Rating; *** (out of 5)

Thursday, December 22, 2011

Firefly--"Shindig"

I perked up quite a bit when I noticed Jane Esperson wrote “Shindig.” While I remain blissfully unaware of her previous work for Joss Whedon, I have enjoyed many of her scripts for Battlestar Galactica, Caprica, and Torchwood: Miracle Day. I looked forward to watching “Shindig” and was not disappointed.

Serenity returns to Persephon, the planet they beat a hasty retreat from in the pilot. Inara plans to attend a formal ball and chooses an aristocratic client named Atherton Wing as her escort. grease monkey Kaylee is enthralled by the formal dresses the upper crust wears to these things, but Mal pops her bubble by insulting how she would look in one. She storms off very upset. The rest of the crew, sans the not so sensitive Jayne, follow suit in solidarity with her.

Mal and Jayne are accosted by Badger, whom we also met in the pilot. He has the opportunity to move some hot property off world for a big shot named Warwick Harrow, but harrow will not have anything to do with a lowlife like Badger. He wants mal to act as the middleman contact. Harrow happens to be the man throwing the formal ball, so mal kills two birds with one stone by escorting kaylee to the ball in order to get close to Harrow.

Inara is not thrilled to see Mal in attendance. He cuts in her dance with wing in order to tell her about the business proposition. She reveals she is considering building a life here with wing instead of continuing on Serenity. wing cuts back in under the rationale he has paid for Inara’s company. Incensed at the implication inara is a hooker--paid companion is a much classier term, I guess--Mal punches him. He winds up being challenged to a sword fight at dawn with master swordsman Wing. Oops.

Mal practices all night, but it is clear he has no skill with a sword. Inara is still angry at him for defending her honor when she did not ask for his help. She thinks he ought to escape to avoid being killed, but mal refuses to back down from the duel. In the morning, mal meets the challenge, and is outclassed as a swordsman by wing until he decides to punch him and steal his sword. Having won as far as harrow is concerned, mal is awarded the deal to move the hot cargo--a full head of cattle. While looking out over the cattle in the cargo bay, Inara thanks Mal for defending her and wonders why she ever thought about leaving such a glamorous life.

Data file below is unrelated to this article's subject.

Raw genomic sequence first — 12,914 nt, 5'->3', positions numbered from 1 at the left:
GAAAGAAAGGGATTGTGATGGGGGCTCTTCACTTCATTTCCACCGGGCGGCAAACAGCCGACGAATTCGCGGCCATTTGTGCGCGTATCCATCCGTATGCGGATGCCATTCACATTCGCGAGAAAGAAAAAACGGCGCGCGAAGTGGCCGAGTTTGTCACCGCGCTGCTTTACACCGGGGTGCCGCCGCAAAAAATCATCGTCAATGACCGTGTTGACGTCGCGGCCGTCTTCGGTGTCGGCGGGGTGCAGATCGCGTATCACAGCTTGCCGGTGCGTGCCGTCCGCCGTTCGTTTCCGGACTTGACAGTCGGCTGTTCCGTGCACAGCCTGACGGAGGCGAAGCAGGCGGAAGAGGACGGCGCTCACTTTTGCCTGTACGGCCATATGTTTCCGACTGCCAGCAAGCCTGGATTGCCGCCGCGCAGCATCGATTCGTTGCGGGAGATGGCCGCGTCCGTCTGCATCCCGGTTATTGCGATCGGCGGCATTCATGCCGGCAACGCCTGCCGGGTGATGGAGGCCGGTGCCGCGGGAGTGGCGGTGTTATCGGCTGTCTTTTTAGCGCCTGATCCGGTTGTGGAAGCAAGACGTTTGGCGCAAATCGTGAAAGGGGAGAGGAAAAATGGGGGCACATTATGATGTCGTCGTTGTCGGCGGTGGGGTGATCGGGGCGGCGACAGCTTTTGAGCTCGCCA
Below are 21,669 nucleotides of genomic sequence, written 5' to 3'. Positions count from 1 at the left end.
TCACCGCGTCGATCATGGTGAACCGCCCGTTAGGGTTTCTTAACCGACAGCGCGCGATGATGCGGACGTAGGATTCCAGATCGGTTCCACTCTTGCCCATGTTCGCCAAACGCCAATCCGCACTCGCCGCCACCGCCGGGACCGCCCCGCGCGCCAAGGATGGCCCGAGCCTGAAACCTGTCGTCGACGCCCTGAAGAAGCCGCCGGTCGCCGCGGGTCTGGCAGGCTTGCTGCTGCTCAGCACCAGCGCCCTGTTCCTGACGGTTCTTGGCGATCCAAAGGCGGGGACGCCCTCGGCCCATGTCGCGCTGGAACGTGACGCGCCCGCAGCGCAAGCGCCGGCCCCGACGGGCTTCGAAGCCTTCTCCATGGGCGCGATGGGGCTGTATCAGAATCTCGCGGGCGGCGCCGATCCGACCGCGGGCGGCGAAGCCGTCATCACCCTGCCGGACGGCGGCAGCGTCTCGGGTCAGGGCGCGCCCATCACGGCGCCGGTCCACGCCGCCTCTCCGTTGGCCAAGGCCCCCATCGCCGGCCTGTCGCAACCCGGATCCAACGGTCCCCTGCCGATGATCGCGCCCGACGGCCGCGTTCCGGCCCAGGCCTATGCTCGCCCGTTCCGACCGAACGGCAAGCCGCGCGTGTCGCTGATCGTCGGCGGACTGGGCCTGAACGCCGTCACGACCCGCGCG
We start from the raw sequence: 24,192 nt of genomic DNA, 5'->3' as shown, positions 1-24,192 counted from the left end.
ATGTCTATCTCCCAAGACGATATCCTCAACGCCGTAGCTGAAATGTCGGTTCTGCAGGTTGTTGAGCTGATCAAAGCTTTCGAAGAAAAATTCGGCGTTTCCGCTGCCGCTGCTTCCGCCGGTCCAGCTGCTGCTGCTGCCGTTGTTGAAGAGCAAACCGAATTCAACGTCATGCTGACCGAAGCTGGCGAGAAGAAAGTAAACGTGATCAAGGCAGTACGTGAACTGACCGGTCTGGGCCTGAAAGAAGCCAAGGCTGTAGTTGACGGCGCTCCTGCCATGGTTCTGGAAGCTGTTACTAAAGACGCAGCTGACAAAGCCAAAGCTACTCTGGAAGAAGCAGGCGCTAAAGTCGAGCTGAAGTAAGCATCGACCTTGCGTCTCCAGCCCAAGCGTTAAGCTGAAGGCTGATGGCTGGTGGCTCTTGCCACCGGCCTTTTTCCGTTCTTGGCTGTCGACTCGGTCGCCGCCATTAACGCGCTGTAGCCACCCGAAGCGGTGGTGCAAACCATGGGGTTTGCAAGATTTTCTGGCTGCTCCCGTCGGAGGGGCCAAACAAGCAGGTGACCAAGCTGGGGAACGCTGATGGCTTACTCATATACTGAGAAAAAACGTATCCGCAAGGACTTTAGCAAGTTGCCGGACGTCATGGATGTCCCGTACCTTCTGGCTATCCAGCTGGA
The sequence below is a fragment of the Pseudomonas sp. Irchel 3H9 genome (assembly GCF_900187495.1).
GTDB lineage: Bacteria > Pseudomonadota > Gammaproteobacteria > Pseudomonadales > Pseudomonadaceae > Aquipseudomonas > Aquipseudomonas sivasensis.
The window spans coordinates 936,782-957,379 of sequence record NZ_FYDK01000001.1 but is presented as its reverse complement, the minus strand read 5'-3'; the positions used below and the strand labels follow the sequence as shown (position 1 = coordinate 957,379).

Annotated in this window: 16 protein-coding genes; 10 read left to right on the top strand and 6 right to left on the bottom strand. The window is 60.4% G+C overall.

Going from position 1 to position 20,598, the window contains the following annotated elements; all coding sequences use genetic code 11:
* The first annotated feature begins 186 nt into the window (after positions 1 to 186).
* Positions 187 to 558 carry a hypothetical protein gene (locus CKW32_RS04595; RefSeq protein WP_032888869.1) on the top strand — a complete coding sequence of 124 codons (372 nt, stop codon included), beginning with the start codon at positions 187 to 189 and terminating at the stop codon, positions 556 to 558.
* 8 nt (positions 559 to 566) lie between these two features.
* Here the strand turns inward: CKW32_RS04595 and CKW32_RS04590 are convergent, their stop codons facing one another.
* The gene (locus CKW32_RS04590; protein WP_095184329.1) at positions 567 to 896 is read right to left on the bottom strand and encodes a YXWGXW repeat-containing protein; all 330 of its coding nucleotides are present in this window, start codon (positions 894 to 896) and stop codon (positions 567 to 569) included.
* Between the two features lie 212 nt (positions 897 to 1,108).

“Shindig” has some great character moments. Obviously, the main characters featured are mal and Inara. Mal’s roguish ways have been well established already, as has his warped sense of morality. He will brutally insult a young girl, then backhandedly make her dream come true while using her to line up an illegal operation, and then nearly blow it all risking his life to defend a prostitute’s honor when she refuses to do so herself. If nothing else, Mal’s actions towards her establish Inara as an important part of the crew. Kaylee is amusing. The low class tomboy in her keeps her from fitting in with the high society girls, but she finally finds her place talking shop with a crowd of mechanically inclined men.

River’s manic ways are on display yet again. In a down period, she frantically rips the blue sun labels off the can goods in the mess hall, which is a reference to the Blue Hand agents who sre looking for her. In a lucid moment, she provides a distraction for the crew who are being held captive by Badger to prevent them from interfering with the duel. There is no way she could have known they needed a distraction at that precise time, nor could she have known the details of Badger’s life in order to converse with him as she did. Emerging psychic powers, folks.

“Shindig” hovers close to sitcom territory in much of its tone and plot, but the jokes are funny and the characterizations are fun, so I have no complaints. Esperson apparently had a good time writing what is essentially a Jane Austen period piece. It shows in the finished product.

Rating; *** (out of 5)

Wednesday, December 21, 2011

Firefly--"Bushwhacked"

“Bushwhacked’ is a reminder of why I am so ambivalent about Firefly. The premise is not a bad one--the crew salvages a derelict ship and gets caught by the Alliance, but the they have to team up with the alliance to solve a more immediate problem. The problem is more in how the complication is explained and issues are resolved.

The Serenity encounters a derelict ship adrift. Mal decides to board the ship, either to help the survivors or loot the dead. The salvage crew discovers it is a former scow converted into a transport vessel for settlers headed for outer planets. Whoever the ship’s complement were, they were attacked by reavers and hung upside down from the ceiling. As the salvage crew finishes taking all the valuables, Jayne is attacked by a lone survivor from the transport. They take him to Serenity for medical treatment.